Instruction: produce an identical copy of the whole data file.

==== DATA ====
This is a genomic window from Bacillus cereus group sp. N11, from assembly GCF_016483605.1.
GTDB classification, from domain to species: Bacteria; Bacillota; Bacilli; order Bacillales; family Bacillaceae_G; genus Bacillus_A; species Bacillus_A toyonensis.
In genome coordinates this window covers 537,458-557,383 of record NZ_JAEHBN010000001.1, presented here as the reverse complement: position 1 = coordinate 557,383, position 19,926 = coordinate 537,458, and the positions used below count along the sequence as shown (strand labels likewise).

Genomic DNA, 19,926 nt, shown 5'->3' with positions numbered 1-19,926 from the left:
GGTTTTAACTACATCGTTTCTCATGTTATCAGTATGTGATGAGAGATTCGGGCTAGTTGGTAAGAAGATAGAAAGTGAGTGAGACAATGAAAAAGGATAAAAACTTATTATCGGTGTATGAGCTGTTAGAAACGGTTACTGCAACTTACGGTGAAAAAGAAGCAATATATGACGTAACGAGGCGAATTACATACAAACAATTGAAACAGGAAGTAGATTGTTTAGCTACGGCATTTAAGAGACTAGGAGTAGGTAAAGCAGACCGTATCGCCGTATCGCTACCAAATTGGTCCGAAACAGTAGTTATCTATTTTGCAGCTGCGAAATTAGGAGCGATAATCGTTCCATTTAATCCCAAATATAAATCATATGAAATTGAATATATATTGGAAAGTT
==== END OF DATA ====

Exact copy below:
This is a genomic window from Bacillus cereus group sp. N11, from assembly GCF_016483605.1.
GTDB classification, from domain to species: Bacteria; Bacillota; Bacilli; order Bacillales; family Bacillaceae_G; genus Bacillus_A; species Bacillus_A toyonensis.
In genome coordinates this window covers 537,458-557,383 of record NZ_JAEHBN010000001.1, presented here as the reverse complement: position 1 = coordinate 557,383, position 19,926 = coordinate 537,458, and the positions used below count along the sequence as shown (strand labels likewise).

Genomic DNA, 19,926 nt, shown 5'->3' with positions numbered 1-19,926 from the left:
GGTTTTAACTACATCGTTTCTCATGTTATCAGTATGTGATGAGAGATTCGGGCTAGTTGGTAAGAAGATAGAAAGTGAGTGAGACAATGAAAAAGGATAAAAACTTATTATCGGTGTATGAGCTGTTAGAAACGGTTACTGCAACTTACGGTGAAAAAGAAGCAATATATGACGTAACGAGGCGAATTACATACAAACAATTGAAACAGGAAGTAGATTGTTTAGCTACGGCATTTAAGAGACTAGGAGTAGGTAAAGCAGACCGTATCGCCGTATCGCTACCAAATTGGTCCGAAACAGTAGTTATCTATTTTGCAGCTGCGAAATTAGGAGCGATAATCGTTCCATTTAATCCCAAATATAAATCATATGAAATTGAATATATATTGGAAAGTT